We reluctantly dragged ourselves away and flew to Barbados. On arriving there we found that all the hotels seemed to be full, and finally ended up at Rydal Water Guest House which was not quite what we'd been expecting.

Fri 27th. Barbados.  Sheila got up early and set off in search of somewhere else to stay. She found the Bresmay Apartment Hotel just down the road, so we hired a car from Coconut Car Hire and moved down there. Our room had a kitchen, living room, bedroom, bathroom, dressing room and patio. After a rapid unpack we set off in the car to Sam Lord's Castle - a Marriott hotel centred on a house built many years ago by Sam Lord. We looked round the house, the beach, the turtle pool and finally swam in the swimming pool(s). Eventually we dragged ourselves away and drove to Sunbury, a plantation house which was closed because we were too late. It has beautiful furniture (we peeped through the windows) and a collection of old plantation machinery in the grounds.
 Sunbury Plantation House, Barbados.

We drove into Bridgetown and had a walk round. Although it was after 6pm the place was very lively. We walked up Swan Street which is a sort of open air market between normal shops and had a beer at a bar with a balcony overlooking all this bustle, then walked back to the car. Drove towards our hotel and stopped at the Taj for a reasonable Indian meal with live music.

Sat 28th. Up early(ish) and after breakfast in the apartment and collecting the laundry from the laundromat, we set off for a tour of the island. We drove round the Bridgetown bypass and up the coast road through Holetown (where the first English settlers landed in 1627) to the Shell Gallery at Carlton. The shell shop was closed but the owner's son opened it for us after breaking off from working on his computer. The shop was in part of a plantation bungalow in a beautiful setting on a hill overlooking the sea. We drove through Speightstown and inland to Saint Nicholas Abbey, a pretty plantation house built in 1650, where the gardener said he used to work at Kew Gardens. Drove down Cherry Tree Hill with beautiful views of the Atlantic coast to Morgan Lewis Mill, the only intact mill on the island, which was used for grinding sugar cane. Then on to the Atlantis Hotel in Bethsheba for lunch, with a superb view over the sea. Then we went back into Bethsheba for a sunbathe on the beach, although it was far too hot for comfort. When we couldn't stand it any longer we moved on to Harrison's caves, with very interesting rock formations, stalactites, etc, but rather touristy. Finally we went to the Flower Forest just before it closed, a beautiful walk through all sorts of luxuriant tropical flowers and trees, with hummingbirds humming and monkeys crashing through the trees. We returned to our hotel and collapsed on the balcony with a beer and peanuts. After quite a lot of beer and peanuts we went to bed.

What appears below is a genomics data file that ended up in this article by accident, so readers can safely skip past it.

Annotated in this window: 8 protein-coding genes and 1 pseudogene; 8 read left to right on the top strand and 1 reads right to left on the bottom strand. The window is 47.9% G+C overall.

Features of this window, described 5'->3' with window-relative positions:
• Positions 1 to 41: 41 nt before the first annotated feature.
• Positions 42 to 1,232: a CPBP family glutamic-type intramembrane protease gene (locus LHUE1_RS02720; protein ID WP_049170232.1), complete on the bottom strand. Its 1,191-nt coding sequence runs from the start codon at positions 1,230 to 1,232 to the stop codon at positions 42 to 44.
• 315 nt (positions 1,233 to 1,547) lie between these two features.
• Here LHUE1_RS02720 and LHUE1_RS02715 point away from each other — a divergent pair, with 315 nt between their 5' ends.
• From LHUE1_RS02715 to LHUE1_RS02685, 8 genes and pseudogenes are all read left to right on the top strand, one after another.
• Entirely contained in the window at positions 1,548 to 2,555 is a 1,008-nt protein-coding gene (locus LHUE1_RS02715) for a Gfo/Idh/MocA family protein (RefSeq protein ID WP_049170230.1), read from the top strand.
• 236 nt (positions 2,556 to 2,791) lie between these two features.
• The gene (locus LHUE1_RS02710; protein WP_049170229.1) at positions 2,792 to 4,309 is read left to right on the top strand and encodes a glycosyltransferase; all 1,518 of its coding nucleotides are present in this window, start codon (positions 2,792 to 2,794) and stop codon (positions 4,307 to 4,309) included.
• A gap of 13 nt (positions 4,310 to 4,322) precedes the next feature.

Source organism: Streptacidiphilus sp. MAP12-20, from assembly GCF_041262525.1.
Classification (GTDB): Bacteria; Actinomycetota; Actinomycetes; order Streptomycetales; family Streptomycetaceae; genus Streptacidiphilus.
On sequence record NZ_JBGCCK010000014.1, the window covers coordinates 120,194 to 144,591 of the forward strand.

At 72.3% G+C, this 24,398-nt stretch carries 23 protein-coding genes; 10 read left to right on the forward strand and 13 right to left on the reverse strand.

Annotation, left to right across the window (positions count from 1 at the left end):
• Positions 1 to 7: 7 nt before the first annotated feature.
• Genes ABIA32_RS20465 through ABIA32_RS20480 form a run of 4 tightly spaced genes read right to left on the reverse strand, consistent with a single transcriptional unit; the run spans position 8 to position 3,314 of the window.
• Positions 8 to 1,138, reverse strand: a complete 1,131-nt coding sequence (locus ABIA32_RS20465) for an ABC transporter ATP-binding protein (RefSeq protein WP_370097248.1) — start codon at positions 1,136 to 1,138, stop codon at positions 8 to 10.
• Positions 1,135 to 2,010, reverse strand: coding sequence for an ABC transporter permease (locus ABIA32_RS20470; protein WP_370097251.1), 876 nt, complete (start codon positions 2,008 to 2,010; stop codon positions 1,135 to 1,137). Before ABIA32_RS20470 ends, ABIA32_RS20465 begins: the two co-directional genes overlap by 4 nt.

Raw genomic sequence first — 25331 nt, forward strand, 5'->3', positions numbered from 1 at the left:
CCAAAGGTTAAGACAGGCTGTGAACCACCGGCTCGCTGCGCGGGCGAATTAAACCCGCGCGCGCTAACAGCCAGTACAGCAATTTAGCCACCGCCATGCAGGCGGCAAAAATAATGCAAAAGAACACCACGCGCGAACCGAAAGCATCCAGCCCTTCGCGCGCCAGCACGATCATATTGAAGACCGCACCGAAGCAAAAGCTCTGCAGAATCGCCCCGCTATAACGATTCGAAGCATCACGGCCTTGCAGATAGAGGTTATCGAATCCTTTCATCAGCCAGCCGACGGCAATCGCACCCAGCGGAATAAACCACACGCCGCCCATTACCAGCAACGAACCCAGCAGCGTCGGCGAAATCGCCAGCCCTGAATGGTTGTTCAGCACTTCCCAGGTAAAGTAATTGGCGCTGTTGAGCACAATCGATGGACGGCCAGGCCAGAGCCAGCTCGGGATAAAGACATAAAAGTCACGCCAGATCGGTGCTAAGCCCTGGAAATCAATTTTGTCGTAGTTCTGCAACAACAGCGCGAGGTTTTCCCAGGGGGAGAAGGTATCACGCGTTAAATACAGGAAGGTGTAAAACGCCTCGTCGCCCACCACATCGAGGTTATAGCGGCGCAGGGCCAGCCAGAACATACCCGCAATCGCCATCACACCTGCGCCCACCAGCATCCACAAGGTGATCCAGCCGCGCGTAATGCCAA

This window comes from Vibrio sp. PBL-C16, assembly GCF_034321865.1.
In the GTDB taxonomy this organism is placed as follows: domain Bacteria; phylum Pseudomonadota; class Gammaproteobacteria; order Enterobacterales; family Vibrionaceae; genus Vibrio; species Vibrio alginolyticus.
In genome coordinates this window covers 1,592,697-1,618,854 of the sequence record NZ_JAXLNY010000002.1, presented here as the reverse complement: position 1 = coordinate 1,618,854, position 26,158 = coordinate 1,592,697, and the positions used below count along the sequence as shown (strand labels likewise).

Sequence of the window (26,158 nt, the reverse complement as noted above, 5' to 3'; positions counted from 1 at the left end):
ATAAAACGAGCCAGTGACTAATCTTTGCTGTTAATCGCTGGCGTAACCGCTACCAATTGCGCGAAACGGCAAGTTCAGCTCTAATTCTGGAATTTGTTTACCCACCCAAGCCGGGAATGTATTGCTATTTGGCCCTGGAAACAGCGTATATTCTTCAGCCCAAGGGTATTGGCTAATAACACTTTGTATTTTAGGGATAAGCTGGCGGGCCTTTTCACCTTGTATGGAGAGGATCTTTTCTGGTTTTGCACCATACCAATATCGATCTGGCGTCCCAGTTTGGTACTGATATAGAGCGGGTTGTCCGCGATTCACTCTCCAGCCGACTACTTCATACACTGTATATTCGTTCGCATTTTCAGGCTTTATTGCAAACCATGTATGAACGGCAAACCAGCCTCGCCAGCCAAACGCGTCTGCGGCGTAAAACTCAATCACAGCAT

Morgan Lewis windmill, Barbados.

Sun 29th. Jamie went on a one-day Scuba diving beginners' course. The morning part was at the pool at the Divi Southwinds so we lay and baked in the sun as he learned. Also on the course were Barry, an Englishman who worked for the American Diplomatic Service and his sons Ben and Sam; the instructor was called Andrew. We had lunch at the Divi with Barry, Ben and Sam then went back to the Scuba place for the afternoon session. We set out in a boat through quite choppy seas to a bay near Bridgetown, where we anchored near a sunken wreck and the divers set off. Sheila and I snorkelled over the wreck (a fairly recent Greek ship, not an ancient galleon) and watched the Scuba-ers, particularly Jamie who had to be restrained from going inside every hole in the wreck. As each person's air ran out they surfaced, and we set off back. That evening we met Barry, Ben and Sam and went for a meal at The Carvery - excellent roast lamb, beef and ham with roast potatoes, salads, etc and sorbet to follow.

Mon 30th. Got up and packed in a desultory sort of way, with a break for a sunbathe by the sea, and then by the pool. Finally we packed up and went to the airport. The airport was pretty chaotic with people trying to get to Trinidad, where a lot of flights had been cancelled because of the coup (which we had luckily missed by a week).

Saint Lucia.  However, our flight left about on time (in a De Haviland Dash 8 this time, with the wings above the windows so you can see down) and landed uneventfully at Vigie Airport. This is St Lucia's older, smaller airport and the terminal building is really just a wooden shed. We chose a hotel and got a taxi there, only to find that it was all of a minute and a half's drive, and we could probably have walked! Our room looked out over a beautiful curving sandy beach round a palm-fringed bay to one side, and the end of the runway to the other! However, it's not a busy airport so this didn't bother us.
 Vigie Beach, St Lucia.

We had a sunbathe on the beach and then discovered happy hour at the bar. Tried Pina Colada which was great, and Sunny Smile which had a bit too much Pernot in it. We finished with another Pina Colada and went to dinner at the San Antoine restaurant on a hill overlooking the capital, Castries. This was the best meal and the best view of the holiday so far - we were looking out of a great arched window with huge wooden shutters, over the town and the harbour which were all lit up. The food was absolutely fantastic too, but don't mention the price!

Tues 31st. We had breakfast at the Vigie Beach hotel in the cool of the morning, then onto the beach for a sunbathe and a go in the hotel's little sailing dinghy, but it was too windy to learn windsurfing. Then we went into town to postpone our flight to Martinique until the day after tomorrow, so that we can eat at San Antoine again.